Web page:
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Old 01-12-2016, 12:25 PM   #61
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This is the scariest thread I have ever read... Now I have another thing to work out on the new boat.

TBH, given the set of circumstances laid out, I would be long gone. Ladder lives in bilge, nothing really to grab, nothing really to step on to boost up to swim platform... yadd, yadda, yadda. I guess we're never leaving the dock ever again.
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Old 01-12-2016, 12:29 PM   #62
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This is the scariest thread I have ever read... Now I have another thing to work out on the new boat.

TBH, given the set of circumstances laid out, I would be long gone. Ladder lives in bilge, nothing really to grab, nothing really to step on to boost up to swim platform... yadd, yadda, yadda. I guess we're never leaving the dock ever again.
Wifey B: Well, if you're goin' to go skinny dippin' you need a way back. All it takes is a very minor little change and you'll be covered for most situations. Rope, Ladder, Alarm, Flotation Device. Many ways to address. And just care in what you do.
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Old 01-12-2016, 12:33 PM   #63
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We continue to learn and evaluate and hopefully can do it effectively without fear taking hold. I have never gone out in the ocean alone, single handed. Many do. On the lake though, from the age of 13 to 30, probably 95% of my time was alone. It's not about eliminating risk as that's not something that is possible. It's about managing those risks so they are at a level we are comfortable with.
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Old 01-12-2016, 01:24 PM   #64
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Interesting, great comments and thought yet 4 pages with no discussion on "Emergency Re-boarding Systems" I was hoping for some experience regarding what others use.

Any thoughts to these?

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Old 01-12-2016, 02:10 PM   #65
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I've just never grasped not changing with the times. Perhaps it is because I've depended on technology where you have to evolve constantly. We embrace changes that are possible. I try to analyze any resistance I have to change and decide whether it really makes sense. If it's just frivolous then who cares and I think most think of peeing overboard being that way, but then the evidence points to the inherent danger and that would change my view on it. On the lake, we never wore life jackets of any type. When we first started coastal cruising we didn't find the thought of doing so pleasant. We shopped and shopped for the most comfortable inflatables and others we could find. There are now conditions in which we put them on without hesitation. We still don't like them, but we realize the importance. I understand peeing over the side of a 14' jon boat in less than three feet of water. I don't understand though how that should lead to going out on deck alone at night to pee over the side of a boat with waves and current, no one on watch, and the risk of going over.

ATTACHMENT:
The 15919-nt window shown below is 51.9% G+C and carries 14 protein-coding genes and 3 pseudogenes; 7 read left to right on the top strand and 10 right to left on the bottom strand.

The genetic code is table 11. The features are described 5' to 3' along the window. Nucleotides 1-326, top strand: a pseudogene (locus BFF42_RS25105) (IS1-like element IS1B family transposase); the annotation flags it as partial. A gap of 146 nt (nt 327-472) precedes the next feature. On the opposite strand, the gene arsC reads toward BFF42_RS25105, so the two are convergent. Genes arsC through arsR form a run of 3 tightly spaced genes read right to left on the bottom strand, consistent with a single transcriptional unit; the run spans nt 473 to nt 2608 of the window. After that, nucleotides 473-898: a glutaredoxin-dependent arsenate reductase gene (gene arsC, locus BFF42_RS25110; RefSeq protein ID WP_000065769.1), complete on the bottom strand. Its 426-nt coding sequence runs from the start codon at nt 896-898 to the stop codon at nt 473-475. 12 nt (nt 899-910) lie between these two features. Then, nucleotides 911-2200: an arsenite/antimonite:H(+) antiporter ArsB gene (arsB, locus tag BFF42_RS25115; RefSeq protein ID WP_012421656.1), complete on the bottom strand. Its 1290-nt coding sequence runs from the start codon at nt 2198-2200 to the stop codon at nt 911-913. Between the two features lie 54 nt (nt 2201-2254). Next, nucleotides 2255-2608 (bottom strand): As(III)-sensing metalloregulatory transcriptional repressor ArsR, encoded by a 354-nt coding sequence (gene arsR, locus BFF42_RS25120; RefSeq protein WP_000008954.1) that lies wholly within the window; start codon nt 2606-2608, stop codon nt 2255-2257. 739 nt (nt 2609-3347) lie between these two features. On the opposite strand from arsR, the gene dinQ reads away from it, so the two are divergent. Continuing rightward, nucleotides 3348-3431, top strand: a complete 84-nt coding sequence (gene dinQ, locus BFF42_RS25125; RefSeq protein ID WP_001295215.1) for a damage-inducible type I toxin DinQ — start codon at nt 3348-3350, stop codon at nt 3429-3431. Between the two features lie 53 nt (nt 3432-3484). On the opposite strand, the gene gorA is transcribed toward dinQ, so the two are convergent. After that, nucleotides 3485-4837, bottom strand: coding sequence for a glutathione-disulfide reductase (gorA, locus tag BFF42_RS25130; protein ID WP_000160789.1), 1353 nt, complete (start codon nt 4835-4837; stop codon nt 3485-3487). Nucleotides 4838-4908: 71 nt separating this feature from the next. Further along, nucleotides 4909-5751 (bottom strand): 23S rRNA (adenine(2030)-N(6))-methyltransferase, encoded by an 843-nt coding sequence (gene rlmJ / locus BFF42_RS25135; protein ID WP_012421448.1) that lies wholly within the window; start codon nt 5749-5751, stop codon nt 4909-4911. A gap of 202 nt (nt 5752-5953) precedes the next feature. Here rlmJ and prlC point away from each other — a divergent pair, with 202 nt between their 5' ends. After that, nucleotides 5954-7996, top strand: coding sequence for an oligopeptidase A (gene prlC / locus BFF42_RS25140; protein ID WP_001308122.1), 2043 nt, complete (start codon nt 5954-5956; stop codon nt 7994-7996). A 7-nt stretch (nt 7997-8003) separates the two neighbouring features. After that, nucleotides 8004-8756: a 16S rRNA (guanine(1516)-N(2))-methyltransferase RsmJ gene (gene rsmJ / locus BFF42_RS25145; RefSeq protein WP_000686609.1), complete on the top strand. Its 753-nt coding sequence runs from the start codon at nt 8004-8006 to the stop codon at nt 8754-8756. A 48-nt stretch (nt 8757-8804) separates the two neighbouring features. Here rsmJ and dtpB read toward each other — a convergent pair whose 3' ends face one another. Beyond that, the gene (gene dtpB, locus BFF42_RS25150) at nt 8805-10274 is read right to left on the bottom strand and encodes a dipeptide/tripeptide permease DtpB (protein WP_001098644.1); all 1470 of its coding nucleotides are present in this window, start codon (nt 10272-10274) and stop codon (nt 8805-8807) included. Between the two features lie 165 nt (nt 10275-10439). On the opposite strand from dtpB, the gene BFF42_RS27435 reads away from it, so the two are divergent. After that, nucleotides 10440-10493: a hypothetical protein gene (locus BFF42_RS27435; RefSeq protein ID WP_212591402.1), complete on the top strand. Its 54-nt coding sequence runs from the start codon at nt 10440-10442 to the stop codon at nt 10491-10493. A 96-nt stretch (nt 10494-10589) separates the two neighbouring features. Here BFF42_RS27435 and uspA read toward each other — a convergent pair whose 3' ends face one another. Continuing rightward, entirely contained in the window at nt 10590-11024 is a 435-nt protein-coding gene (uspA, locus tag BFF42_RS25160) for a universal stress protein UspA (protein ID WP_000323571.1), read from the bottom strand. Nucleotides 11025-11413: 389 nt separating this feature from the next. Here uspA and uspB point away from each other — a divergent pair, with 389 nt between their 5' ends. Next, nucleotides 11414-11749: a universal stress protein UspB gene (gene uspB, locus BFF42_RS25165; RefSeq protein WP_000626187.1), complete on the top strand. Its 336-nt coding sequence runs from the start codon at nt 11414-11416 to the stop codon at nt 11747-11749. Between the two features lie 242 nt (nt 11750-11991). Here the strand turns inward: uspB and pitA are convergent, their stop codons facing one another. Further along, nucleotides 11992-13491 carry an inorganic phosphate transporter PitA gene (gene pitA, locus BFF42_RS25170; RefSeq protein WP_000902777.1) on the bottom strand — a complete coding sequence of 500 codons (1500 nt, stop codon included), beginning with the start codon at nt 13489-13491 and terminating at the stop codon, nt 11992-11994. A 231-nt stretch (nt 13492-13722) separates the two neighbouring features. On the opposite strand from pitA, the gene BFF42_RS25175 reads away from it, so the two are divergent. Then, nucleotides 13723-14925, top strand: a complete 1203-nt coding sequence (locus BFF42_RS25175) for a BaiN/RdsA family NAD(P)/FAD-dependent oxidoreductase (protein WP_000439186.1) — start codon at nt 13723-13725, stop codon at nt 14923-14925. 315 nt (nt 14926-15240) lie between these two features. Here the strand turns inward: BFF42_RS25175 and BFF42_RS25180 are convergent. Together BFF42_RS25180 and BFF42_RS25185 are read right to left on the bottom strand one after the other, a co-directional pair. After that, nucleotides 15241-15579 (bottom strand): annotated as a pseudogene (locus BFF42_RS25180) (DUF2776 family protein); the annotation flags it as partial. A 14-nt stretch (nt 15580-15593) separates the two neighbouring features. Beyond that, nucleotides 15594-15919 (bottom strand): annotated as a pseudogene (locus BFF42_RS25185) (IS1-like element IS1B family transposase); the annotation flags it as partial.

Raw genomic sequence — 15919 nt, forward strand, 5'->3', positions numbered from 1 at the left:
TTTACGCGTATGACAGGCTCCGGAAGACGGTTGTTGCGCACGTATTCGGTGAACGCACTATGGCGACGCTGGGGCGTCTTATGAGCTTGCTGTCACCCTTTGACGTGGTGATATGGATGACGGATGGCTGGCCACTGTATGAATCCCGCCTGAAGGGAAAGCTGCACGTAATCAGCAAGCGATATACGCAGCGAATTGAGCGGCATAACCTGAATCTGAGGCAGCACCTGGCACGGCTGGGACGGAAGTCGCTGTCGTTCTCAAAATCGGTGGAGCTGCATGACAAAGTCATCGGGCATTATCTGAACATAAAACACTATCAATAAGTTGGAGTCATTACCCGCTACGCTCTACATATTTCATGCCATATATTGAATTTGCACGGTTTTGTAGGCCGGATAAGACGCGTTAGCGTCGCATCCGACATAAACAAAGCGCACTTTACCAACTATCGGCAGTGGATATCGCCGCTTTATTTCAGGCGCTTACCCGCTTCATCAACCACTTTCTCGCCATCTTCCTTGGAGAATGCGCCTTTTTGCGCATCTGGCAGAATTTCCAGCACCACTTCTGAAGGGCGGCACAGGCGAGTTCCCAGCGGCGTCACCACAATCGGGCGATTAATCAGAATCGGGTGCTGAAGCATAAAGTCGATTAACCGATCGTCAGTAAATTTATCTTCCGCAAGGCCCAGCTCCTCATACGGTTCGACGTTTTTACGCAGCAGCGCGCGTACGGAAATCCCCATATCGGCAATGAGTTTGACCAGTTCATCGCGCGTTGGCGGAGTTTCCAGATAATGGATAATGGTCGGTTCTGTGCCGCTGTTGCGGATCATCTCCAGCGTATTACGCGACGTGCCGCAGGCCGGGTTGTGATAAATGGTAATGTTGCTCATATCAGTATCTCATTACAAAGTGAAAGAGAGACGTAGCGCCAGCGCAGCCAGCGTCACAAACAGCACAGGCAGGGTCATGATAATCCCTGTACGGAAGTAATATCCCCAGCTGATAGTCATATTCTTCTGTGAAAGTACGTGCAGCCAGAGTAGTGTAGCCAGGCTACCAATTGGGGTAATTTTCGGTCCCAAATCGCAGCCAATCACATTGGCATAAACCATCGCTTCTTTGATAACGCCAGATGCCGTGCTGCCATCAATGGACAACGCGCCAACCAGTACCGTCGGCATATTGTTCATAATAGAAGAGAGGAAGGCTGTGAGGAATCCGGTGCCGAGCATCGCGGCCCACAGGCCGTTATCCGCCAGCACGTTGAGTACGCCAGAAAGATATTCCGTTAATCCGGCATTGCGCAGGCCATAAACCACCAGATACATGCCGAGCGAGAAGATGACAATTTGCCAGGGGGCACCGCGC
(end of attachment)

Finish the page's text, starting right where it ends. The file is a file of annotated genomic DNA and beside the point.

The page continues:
2 things...
1. Many of us have changed with the times...what the heck does that have to do with peeing overboard? What new rules are in effect????...if anything...3 year olds want to pee outdoors...
2. Peeing overboard offshore? That is exactly where peeing overboard was probably learned. No heads within 30 miles at full speed. The amount that people on TF don't understand is just a lack of exposure to the almost limitless amount of differences in boaters, equipment, likes and dislikes, morals, drinking habits, tool boxes....

Should I go on like some who have a strong opinion yet little experience?


Despite some posts...I think more guys drown with their zippers up than dow......if they can prove it the other way...fine, I would love to see the actual stats.
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Old 01-12-2016, 02:48 PM   #66
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2 things...
1. Many of us have changed with the times...what the heck does that have to do with peeing overboard? .
The times changing was in direct response to the statement about people learning to pee overboard when young and on boats with no head. I think all the boats on here do have heads.

I have no idea about zippers up or down or percentage of drownings due to peeing. Regardless, I know that to go to the original scenario which involved going on deck at night alone to pee overboard and subsequently falling overboard, it seems to me an unnecessary risk. I've still not heard any good reason for it. If I'm missing that, I apologize, but peeing over the side or off the swim step has just never crossed my mind except when discussed here.
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Old 01-12-2016, 02:55 PM   #67